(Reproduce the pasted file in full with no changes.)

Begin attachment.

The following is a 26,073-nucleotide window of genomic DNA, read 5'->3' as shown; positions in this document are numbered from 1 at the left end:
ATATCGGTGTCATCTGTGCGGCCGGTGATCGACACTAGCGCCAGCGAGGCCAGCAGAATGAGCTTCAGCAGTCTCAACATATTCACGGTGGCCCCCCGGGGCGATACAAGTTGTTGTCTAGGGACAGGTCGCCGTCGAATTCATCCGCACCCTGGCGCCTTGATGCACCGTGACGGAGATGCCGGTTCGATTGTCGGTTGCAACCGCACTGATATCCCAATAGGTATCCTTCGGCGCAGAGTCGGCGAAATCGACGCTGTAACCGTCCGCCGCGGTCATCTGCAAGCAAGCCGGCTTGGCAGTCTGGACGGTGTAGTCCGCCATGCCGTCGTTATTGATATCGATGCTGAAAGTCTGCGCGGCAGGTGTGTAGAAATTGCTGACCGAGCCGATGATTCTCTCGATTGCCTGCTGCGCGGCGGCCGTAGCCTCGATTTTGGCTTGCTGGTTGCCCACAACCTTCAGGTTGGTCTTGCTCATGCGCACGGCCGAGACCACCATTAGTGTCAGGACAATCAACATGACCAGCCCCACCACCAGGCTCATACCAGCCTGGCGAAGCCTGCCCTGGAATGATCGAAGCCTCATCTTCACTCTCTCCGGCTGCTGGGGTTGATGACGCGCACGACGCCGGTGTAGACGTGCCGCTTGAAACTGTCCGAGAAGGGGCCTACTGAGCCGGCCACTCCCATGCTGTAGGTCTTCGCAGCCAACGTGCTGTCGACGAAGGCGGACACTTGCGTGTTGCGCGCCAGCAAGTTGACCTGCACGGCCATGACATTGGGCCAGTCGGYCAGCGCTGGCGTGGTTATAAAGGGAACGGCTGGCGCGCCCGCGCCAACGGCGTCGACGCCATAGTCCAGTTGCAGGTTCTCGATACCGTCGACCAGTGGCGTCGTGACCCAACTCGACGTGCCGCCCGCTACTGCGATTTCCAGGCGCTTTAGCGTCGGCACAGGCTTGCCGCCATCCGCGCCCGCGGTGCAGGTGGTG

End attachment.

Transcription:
The following is a 26,073-nucleotide window of genomic DNA, read 5'->3' as shown; positions in this document are numbered from 1 at the left end:
ATATCGGTGTCATCTGTGCGGCCGGTGATCGACACTAGCGCCAGCGAGGCCAGCAGAATGAGCTTCAGCAGTCTCAACATATTCACGGTGGCCCCCCGGGGCGATACAAGTTGTTGTCTAGGGACAGGTCGCCGTCGAATTCATCCGCACCCTGGCGCCTTGATGCACCGTGACGGAGATGCCGGTTCGATTGTCGGTTGCAACCGCACTGATATCCCAATAGGTATCCTTCGGCGCAGAGTCGGCGAAATCGACGCTGTAACCGTCCGCCGCGGTCATCTGCAAGCAAGCCGGCTTGGCAGTCTGGACGGTGTAGTCCGCCATGCCGTCGTTATTGATATCGATGCTGAAAGTCTGCGCGGCAGGTGTGTAGAAATTGCTGACCGAGCCGATGATTCTCTCGATTGCCTGCTGCGCGGCGGCCGTAGCCTCGATTTTGGCTTGCTGGTTGCCCACAACCTTCAGGTTGGTCTTGCTCATGCGCACGGCCGAGACCACCATTAGTGTCAGGACAATCAACATGACCAGCCCCACCACCAGGCTCATACCAGCCTGGCGAAGCCTGCCCTGGAATGATCGAAGCCTCATCTTCACTCTCTCCGGCTGCTGGGGTTGATGACGCGCACGACGCCGGTGTAGACGTGCCGCTTGAAACTGTCCGAGAAGGGGCCTACTGAGCCGGCCACTCCCATGCTGTAGGTCTTCGCAGCCAACGTGCTGTCGACGAAGGCGGACACTTGCGTGTTGCGCGCCAGCAAGTTGACCTGCACGGCCATGACATTGGGCCAGTCGGYCAGCGCTGGCGTGGTTATAAAGGGAACGGCTGGCGCGCCCGCGCCAACGGCGTCGACGCCATAGTCCAGTTGCAGGTTCTCGATACCGTCGACCAGTGGCGTCGTGACCCAACTCGACGTGCCGCCCGCTACTGCGATTTCCAGGCGCTTTAGCGTCGGCACAGGCTTGCCGCCATCCGCGCCCGCGGTGCAGGTGGTG